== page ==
- Stock up on your usual flu remedies and anything else that makes you feel comfortable, like chocolate. You need to be saving your whole week's worth of reserve energy to take the trash out, not trying to figure out how much dish soap to use in the dishwasher if you're used to using powder but ran out or improvising tooth paste from baking powder. If having paper towels means the difference to you between wiping up a spill right away and letting it fester for three weeks, buy extra paper towels. Seriously. Treat yourself.
- Load up your tablet, laptop, Netflix queue (whatever you have) with time-sucking mindless entertainment. Anything that will kill the hours while making zero demands on you. I suggest Candy-crush types apps.
- Have lots of warm fuzzy socks and several blankets in each room you plan to spend time so you don't have to carry them around.
- Build up your immune system now. Eat a healthy diet, get lots of sleep and do light exercise.

4. What can you do while you're sick?

- Don't lie in bed all day even though you want to. It's harder to sleep at night if you lay in bed all day and you need all the sleep you can get. Also your system needs to drain and you don't want to get bed sores. Find a day-time place where you can prop yourself up at a 45 degree angle and spend as much of the day there as you can. Put everything that you need within easy reach of that place.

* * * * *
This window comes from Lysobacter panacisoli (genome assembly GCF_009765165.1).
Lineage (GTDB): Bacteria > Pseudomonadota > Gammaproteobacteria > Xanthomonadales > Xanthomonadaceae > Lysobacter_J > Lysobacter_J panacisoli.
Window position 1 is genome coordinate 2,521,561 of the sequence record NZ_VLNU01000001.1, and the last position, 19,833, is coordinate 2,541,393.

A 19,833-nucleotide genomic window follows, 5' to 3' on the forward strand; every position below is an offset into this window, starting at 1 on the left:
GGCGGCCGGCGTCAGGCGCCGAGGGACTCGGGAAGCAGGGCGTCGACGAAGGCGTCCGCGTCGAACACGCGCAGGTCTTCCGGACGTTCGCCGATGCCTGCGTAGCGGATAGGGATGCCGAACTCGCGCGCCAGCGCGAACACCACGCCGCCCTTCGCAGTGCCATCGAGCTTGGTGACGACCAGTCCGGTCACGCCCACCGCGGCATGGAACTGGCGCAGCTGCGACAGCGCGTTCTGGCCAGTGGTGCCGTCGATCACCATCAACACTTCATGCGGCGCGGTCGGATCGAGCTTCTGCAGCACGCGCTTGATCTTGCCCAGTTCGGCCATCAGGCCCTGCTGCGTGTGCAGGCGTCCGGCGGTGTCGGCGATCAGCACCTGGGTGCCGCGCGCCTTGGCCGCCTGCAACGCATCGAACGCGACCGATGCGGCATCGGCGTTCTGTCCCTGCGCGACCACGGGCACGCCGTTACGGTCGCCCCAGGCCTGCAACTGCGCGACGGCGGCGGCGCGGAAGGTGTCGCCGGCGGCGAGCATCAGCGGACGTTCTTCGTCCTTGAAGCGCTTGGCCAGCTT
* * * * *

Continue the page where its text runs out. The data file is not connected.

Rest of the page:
- If you can't sleep at night, try propping yourself up with some extra pillows. Time your medications so they are at peak effectiveness at bedtime. See if sleeping on the sofa is more comfortable. Try chamomile tea. The most important thing you can do is get as much natural sleep as possible.
- Drink lots of hot liquids. Hold them under your nose so you get the benefit of the steam as well. Peppermint tea is a winner because there's no caffeine and drinking it every hour or two won't make you buzzy. See if you can find LemSip. It's magic.
- If it's at all possible, try to spend at least a little part of the day sitting in the sunlight where there is fresh air. Maybe you have a patio or balcony or can set up a chair near a sunny window. It makes the world of difference even if its just five minutes.
- Any tiny little sliver of energy that you may have left should go towards taking out the trash and cleaning up/clearing away obvious sources of bacteria or mold or mildew in your kitchen or bathroom. You're already fighting off one bug. Don't expose your system to more. Your lungs will also be aggravated by ammonia smells and mold or mildew growing on food you haven't thrown away.
- The steam from hot baths and showers will help clear out your lungs if you can get in or out safely and/or stand up long enough.
- Keep calling your doctor if you are having significant problems breathing or have a very high fever

Anything else? Sorry if this is all obvious, but trying to think of things that people might not have considered if they've never had to deal with a really serious respiratory problem at home and on their own before. Better to do something constructive with all that worry instead of watching the same thing on the news over and over for hours.